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Civil-Comp Proceedings
ISSN 1759-3433
CCP: 83
Edited by: B.H.V. Topping, G. Montero and R. Montenegro
Paper 86

The Application of a Digital Image Correlation Method for Crack Observation

M.H. Shih1, S.H. Tung2, J.C. Kuo3 and W.P. Sung4

1Department of Construction Engineering, National Kaohsiung First University of Science and Technology, Kaohsiung, Taiwan
2Department of Civil and Environmental Engineering, National University of Kaohsiung, Kaohsiung, Taiwan
3Department of Materials Science and Engineering, National Cheng-Kung University, Tainan, Taiwan
4Department of Landscape Design and Management, National Chinyi Institute of Technology, Taichung, Taiwan

Full Bibliographic Reference for this paper
M.H. Shih, S.H. Tung, J.C. Kuo, W.P. Sung, "The Application of a Digital Image Correlation Method for Crack Observation", in B.H.V. Topping, G. Montero, R. Montenegro, (Editors), "Proceedings of the Eighth International Conference on Computational Structures Technology", Civil-Comp Press, Stirlingshire, UK, Paper 86, 2006. doi:10.4203/ccp.83.86
Keywords: digital image correlation, crack observation, masonry structure, deformation measurement.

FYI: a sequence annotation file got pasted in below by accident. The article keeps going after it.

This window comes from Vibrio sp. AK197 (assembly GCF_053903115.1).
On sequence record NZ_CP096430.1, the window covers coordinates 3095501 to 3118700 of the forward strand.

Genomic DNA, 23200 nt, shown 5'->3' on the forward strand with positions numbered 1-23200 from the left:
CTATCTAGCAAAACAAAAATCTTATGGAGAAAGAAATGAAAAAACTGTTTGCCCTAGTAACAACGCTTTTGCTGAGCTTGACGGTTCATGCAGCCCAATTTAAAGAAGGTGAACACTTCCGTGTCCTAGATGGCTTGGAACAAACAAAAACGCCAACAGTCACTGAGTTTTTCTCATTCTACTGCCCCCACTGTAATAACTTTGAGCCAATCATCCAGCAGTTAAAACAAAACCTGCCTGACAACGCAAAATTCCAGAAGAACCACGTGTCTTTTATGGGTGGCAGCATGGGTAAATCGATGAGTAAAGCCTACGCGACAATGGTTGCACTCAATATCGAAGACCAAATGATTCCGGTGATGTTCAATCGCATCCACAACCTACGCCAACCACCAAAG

The detection of crack development in masonry walls is an important task for investigating the earthquake resistant capability of masonry structures. Traditionally, the work is done by manual observation and documenting, which are inaccurate and time-consuming. The well-known measurement technology of crack observation utilizes the strain gauge or elongation meters. However, these methods usually fail in prediction of the crack position. Other precise technologies require austere test conditions, which make them unrealistic.

The present study attempted utilizing the digital image correlation (DIC) technique to identify the crack development. The DIC is a newly developed non-contact-type measurement technique. The advantage of this technique is that the whole displacement and strain field can be analyzed and the sample will not be disturbed. It compares two photos of specimens without and under loading respectively. By optimizing the correlation coefficient of the two images, the optimal parameters of the displacement filed are identified. The strain field is then obtained. Subsequently, the crack can be found out by identifying the significant variation of strain and, or displacement.

In this paper, a test on one masonry wall sample was performed to verify the performance of the digital image correlation method. A typical distribution of the displacement field is shown in Figure 1.

The micro cracks are successfully identified by DIC before they can be found manually. The results demonstrates the possibility of significant applications of the DIC in various situations such as shrinkage induced crack of fresh concrete, healthy monitoring of masonry and reinforced concrete structures and safety monitoring of bridges.

Figure 1: Displacement field of 182KN; grid size 32 pixels.

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